Physics Minor

Program Requirements

Core

Limits, continuity, the derivative and applications, transcendental functions, L'Hopital's Rule, and development of the Riemann integral.

Prerequisites: Satisfy Placement Table in this section, MATH 115 or both MATH 112 and MATH 113 with “C” (2.0) or better.

Goal Areas: GE-04

Techniques of integration, applications of integration, improper integrals, numerical integration, the calculus of parametric curves, infinite series and sequences, and vectors in two and three dimensions.

Prerequisites: MATH 121 with “C” (2.0) or better or consent 

Designed for science and engineering students. Calculus-based physics. Covers elementary mechanics including kinematics, statics, equilibrium and dynamics of particles, work and energy, rotational motion, gravitation, and oscillation. Lecture and Laboratory. MATH 121 must be completed with a C or better prior to taking this course or must be taken concurrently. High school physics or PHYS 101 is also strongly encouraged. Fall, Spring

Prerequisites: none

Goal Areas: GE-02, GE-03

Designed for science and engineering students. Calculus-based physics. Covers electrical charge and field; magnetic field and its sources; current and resistance; simple DC and AC circuits; and electromagnetic induction. Lecture only. (Associated laboratory course is PHYS 232.) MATH 121 must be completed with a C or better prior to taking this course. MATH 122 must be completed before taking this course or taken concurrently. Fall, Spring

Prerequisites: MATH 121 with a “C” or better; PHYS 221 with a “C” or better.

Designed for science and engineering students. Calculus-based physics. Covers fluids, thermodynamics, mechanical and sound waves, geometrical optics, physical optics, and modern physics. Lecture only. (Associated laboratory course is PHYS 233.) Pre: MATH 121 with a Cor better; and PHYS 221 with a C or better. MATH 122 must be completed before taking this course or taken concurrently. Spring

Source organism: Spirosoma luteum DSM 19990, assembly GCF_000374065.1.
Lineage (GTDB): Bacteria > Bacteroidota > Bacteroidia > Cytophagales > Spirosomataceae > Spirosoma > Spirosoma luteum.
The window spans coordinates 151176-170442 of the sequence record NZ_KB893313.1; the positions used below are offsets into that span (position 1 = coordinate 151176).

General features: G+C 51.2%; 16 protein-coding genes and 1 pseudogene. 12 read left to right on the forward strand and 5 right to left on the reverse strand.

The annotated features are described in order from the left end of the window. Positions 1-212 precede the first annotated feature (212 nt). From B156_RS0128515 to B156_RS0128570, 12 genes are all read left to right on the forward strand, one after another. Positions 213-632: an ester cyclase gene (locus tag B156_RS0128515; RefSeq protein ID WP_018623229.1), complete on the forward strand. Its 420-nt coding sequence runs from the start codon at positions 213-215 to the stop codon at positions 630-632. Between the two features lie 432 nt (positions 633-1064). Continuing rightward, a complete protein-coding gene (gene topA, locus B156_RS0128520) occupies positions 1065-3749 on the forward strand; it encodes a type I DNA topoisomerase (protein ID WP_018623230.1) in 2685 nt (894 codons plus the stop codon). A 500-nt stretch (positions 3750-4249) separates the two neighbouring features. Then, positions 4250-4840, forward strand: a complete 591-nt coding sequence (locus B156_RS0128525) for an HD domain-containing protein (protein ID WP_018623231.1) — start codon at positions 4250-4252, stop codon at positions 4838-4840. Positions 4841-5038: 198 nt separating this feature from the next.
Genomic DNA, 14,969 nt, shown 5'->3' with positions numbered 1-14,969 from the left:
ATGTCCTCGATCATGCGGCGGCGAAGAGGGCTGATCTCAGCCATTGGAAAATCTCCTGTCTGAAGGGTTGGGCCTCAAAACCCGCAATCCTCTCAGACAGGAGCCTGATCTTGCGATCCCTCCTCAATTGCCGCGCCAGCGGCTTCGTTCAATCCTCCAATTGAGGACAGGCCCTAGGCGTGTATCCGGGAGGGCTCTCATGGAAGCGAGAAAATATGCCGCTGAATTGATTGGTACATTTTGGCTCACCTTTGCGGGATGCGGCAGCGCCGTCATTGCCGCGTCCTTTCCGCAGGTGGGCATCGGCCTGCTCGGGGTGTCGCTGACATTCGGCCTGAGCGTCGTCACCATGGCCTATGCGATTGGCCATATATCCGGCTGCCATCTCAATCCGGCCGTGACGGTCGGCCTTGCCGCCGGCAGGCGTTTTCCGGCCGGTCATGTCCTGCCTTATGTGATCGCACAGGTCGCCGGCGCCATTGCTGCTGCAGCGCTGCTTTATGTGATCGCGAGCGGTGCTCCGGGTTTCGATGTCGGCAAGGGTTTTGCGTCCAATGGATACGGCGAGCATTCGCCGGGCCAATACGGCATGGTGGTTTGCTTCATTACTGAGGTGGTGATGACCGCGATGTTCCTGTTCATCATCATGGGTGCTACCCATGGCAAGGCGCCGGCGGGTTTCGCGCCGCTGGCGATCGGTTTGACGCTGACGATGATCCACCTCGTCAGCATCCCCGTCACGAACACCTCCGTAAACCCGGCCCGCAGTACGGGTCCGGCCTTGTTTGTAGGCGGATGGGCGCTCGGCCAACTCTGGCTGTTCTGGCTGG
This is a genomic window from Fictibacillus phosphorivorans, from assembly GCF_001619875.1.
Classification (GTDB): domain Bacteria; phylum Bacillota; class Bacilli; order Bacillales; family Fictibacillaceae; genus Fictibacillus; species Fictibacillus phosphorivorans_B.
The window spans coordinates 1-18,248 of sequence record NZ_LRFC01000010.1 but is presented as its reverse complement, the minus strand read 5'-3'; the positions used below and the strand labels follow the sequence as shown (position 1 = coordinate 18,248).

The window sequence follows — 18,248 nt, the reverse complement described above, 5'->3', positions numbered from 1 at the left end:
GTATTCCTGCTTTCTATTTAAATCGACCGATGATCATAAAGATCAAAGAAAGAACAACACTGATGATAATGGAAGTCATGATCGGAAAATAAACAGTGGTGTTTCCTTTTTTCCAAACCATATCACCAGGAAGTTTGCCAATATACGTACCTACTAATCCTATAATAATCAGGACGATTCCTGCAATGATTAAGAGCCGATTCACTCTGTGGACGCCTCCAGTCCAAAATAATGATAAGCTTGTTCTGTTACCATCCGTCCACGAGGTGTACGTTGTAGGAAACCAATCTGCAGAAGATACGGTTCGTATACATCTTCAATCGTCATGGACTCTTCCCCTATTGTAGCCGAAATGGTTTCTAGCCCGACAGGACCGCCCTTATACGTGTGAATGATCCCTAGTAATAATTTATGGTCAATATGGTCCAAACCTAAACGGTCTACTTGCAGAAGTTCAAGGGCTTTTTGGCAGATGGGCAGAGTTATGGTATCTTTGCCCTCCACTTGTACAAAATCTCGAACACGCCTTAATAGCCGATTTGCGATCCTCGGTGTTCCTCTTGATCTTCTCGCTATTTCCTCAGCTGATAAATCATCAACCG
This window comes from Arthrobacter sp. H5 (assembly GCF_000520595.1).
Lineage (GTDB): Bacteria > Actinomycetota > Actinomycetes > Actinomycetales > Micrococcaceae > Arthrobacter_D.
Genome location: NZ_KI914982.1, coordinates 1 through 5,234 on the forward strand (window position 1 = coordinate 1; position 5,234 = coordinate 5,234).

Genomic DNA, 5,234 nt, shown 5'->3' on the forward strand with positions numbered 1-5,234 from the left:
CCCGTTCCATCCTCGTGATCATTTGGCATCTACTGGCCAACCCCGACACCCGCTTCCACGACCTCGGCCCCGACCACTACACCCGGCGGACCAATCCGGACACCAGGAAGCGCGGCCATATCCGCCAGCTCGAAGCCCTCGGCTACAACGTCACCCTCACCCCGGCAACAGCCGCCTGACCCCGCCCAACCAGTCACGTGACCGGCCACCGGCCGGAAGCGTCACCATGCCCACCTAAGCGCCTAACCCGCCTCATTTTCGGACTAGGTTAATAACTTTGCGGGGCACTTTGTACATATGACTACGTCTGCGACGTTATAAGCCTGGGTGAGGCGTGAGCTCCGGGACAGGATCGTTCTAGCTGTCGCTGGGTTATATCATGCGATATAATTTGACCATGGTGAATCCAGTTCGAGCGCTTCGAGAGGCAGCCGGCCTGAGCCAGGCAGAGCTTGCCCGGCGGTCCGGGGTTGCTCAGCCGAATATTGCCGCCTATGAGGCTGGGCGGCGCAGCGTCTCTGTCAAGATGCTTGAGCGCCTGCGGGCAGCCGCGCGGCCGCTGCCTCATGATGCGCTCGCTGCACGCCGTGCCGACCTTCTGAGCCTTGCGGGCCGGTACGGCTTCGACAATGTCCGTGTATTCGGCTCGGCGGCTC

Prerequisites: MATH 121 with a “C” or better; and PHYS 221 with a “C” or better

Special Theory of Relativity. Quantum nature of waves and particles: photons, de Broglie wavelength of matter and wave packet description of particles, Bohr model of hydrogen. Schrodinger wave equation in one-dimension: energy quantization, potential barriers, simple harmonic oscillator. One-electron atoms. X-ray and optical excitation of multielectron atoms. Lecture and laboratory. Prereq: MATH 122; (PHYS 222 and concurrently with PHYS 223) or PHYS 212.

Prerequisites: MATH 122; (PHYS 222 and concurrently with PHYS 223) or PHYS 212. 

Topics include the basics of molecular structure and spectra, classical and quantum statistical physics, solid state physics, nuclear physics,and particle physics. The lab component will teach the operation of various radiation detectors, and use them to study the interaction of radiation with matter.

Prerequisites: PHYS 335 

Restricted Electives

Choose 2 - 4 Credit(s).

Rectilinear motion of a particle, general motion of a particle in three dimensions, Newtonian mechanics including harmonic oscillations, forced oscillations, central forces and orbital motion, collisions, noninertial reference systems, dynamics of a system particles, rigid body motion, Lagrangian and Hamiltonian mechanics, normal coordinates.

Prerequisites: PHYS 222 or PHYS 223; and MATH 321 or consent. 

Electrostatic fields, magnetostatic fields, steady currents, electromagnetic induction. Review of vector algebra.

Prerequisites: MATH 223 and MATH 321 and PHYS 222 

Geometric optics, wave optics, properties of light and matter, optics of transformations, and quantum optics. Lecture and laboratory.

Prerequisites: MATH 122 and PHYS 223

Numerical solutions of physics problems and computer simulations of physical systems. Lecture and laboratory. Prereq: Familiarity with some programming language and PHYS 212 or 222, and MATH 122, or consent

Prerequisites: CIS 121, MATH 122. Select one PHYS 222 or PHYS 223

Fundamental principles of statistical physics, including theory of probability, kinetic theory of transport process, entropy, classical and quantum statistical ensembles, Bose and Fermi systems. Applications to thermodynamics and magnetic properties of solids.

Prerequisites: MATH 321 and PHYS 223 

Experiments in modern physics, including solid-state physics and optics. Requires more independent work than introductory laboratories.

Prerequisites: PHYS 336 or consent